Seeing through the pond snail’s eye
In this time and age of global information flow, internet and machine translations, it is unthinkable that a discovery no matter where and in which language published, even if it were Basque, Haussa, or Aymara, would remain unnoticed as had happened in the 19th century with Mendel’s epoch-making laws of inheritance.
However, that interesting observations will sometimes not receive the attention they perhaps deserve is a fact and has to do with the enormous amount of new information that modern scientists have to cope with. I’m afraid one of our discoveries on the photoreceptors of the giant pond snail Lymnaea stagnalis falls into that category, even though the work was reported in an excellent and international journal. What did we discover? Many people will have seen the spiral shells of the freshwater ram’s horn snail Planorbaris sp. and the pointed, trumpet-like shells of the giant pond snail Lymnaea stagnalis should also be familiar to many.
Both of these species need to come to the surface of the water from time to time to breathe and to fill their lungs with air. Occasionally they may even venture a little above the water line. However, as all of us know when we use our eyes under water, the underworld we see is blurred. Water has a higher refractive index (1.3) than air (1.0) and our eyes are designed to see in air.
The fovea, the area of our sharpest vision, lies in a small depression of the retina behind the lens, where colour-sensitive cones are plentiful and rods are absent, blood capilleries don’t interfere, and an almost 1:1:1 ratio of receptor to bipolar to ganglion cells guarantees the highest possible resolving power. In the above mentioned aquatic snails, as Dr Marina Zieger found, the situation is reversed: to see in air their retina possesses a tiny dome-like swelling, which is closer to the snail eye’s lens than the rest of the retina, which is devoted to seeing under water and has its own separate resolving power centre.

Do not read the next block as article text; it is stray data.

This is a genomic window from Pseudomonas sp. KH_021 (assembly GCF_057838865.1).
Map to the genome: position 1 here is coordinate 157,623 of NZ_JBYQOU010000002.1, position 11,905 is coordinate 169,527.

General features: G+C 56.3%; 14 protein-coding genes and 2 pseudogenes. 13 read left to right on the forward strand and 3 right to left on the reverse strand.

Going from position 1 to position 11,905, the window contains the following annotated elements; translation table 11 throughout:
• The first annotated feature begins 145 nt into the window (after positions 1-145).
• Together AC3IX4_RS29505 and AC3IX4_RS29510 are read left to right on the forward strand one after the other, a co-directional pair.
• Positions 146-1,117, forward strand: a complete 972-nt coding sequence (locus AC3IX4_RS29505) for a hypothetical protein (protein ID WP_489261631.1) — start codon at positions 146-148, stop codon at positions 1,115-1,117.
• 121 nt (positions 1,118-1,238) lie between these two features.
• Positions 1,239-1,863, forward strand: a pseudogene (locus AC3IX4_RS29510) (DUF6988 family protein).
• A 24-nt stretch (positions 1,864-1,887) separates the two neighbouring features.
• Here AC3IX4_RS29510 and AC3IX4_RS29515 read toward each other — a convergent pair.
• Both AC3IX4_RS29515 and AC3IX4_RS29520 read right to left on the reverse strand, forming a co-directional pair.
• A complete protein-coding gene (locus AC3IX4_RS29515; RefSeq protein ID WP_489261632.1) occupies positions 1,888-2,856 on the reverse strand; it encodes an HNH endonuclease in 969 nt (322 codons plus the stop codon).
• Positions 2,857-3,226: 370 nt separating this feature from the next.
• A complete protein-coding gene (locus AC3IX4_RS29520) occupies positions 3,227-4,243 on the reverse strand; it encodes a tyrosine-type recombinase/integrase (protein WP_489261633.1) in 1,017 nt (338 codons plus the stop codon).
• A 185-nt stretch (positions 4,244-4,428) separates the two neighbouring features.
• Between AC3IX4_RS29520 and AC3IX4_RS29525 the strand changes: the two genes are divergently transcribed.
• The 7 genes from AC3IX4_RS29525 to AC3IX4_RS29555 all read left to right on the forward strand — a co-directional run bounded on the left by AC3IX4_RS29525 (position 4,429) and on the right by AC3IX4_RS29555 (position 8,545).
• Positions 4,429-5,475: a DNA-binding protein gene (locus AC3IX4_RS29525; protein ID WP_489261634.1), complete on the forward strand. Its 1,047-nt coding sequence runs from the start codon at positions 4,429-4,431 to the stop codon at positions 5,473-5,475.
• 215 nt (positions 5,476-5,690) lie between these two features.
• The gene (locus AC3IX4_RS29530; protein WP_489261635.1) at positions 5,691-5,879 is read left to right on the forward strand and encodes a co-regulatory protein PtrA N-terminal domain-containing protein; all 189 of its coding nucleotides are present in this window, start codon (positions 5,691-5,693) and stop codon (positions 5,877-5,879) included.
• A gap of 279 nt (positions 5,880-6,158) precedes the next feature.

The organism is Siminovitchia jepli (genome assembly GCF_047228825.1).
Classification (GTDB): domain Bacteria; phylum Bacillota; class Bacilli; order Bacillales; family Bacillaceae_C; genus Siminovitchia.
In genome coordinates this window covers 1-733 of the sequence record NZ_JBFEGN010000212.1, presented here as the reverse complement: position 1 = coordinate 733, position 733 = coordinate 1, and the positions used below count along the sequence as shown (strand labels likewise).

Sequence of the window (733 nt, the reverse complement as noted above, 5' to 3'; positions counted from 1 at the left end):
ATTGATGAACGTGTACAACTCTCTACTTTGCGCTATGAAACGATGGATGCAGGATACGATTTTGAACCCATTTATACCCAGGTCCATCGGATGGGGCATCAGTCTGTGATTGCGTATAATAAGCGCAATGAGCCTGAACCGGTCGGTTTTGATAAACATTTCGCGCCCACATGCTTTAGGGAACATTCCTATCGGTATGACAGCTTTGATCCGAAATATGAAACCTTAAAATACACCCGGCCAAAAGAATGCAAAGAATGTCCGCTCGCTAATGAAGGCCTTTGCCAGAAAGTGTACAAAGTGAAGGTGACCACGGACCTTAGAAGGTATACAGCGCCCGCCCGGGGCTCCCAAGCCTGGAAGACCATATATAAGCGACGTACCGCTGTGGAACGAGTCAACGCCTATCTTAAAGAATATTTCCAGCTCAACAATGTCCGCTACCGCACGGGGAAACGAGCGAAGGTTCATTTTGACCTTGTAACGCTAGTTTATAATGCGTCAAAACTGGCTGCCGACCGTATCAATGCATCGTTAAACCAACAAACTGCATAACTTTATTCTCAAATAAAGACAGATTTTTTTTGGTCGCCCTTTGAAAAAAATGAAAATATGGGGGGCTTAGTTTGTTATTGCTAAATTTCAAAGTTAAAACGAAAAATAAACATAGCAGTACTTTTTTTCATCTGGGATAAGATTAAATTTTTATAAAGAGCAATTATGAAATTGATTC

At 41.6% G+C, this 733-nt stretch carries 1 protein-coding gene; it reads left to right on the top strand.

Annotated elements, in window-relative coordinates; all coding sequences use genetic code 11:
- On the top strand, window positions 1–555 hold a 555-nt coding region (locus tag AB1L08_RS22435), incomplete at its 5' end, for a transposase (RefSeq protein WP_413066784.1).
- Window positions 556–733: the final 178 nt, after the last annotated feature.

Having a place of the retina specifically for vision in air, small excursions above the water line, therefore, need not result in poorer vision quality, and yet what would such slow and seemingly primitive creatures want to see at all, given that their eyes are superior to ours in terms of adaptability? What about resolving power, for that of land snails with 25° or so is known to be extremely poor. Measurements by Dr Gal in my lab at the time show that the eyes of the giant pond snail have a resolving power of 2°, which is not bad at all and allows this snail to visually detect thin vertical stems that it can ascend to reach the water surface to breathe. These snails are, however, not the only aquatic snails with reasonably good vision: the prize for the best eyes amongst them may go to stalked eyes of the fish-eating and highly poisonous marine cone shell snails.
Anybody willing to work on them? We are quite proud of our results coming from research on the eyes of a harmless species; results which are the fruits of several years of dedicated work. But will they receive some recognition? To see that with our own eyes would certainly please us.
© Dr V.B. Meyer-Rochow and http://www.bioforthebiobuff.wordpress.com, 2016.
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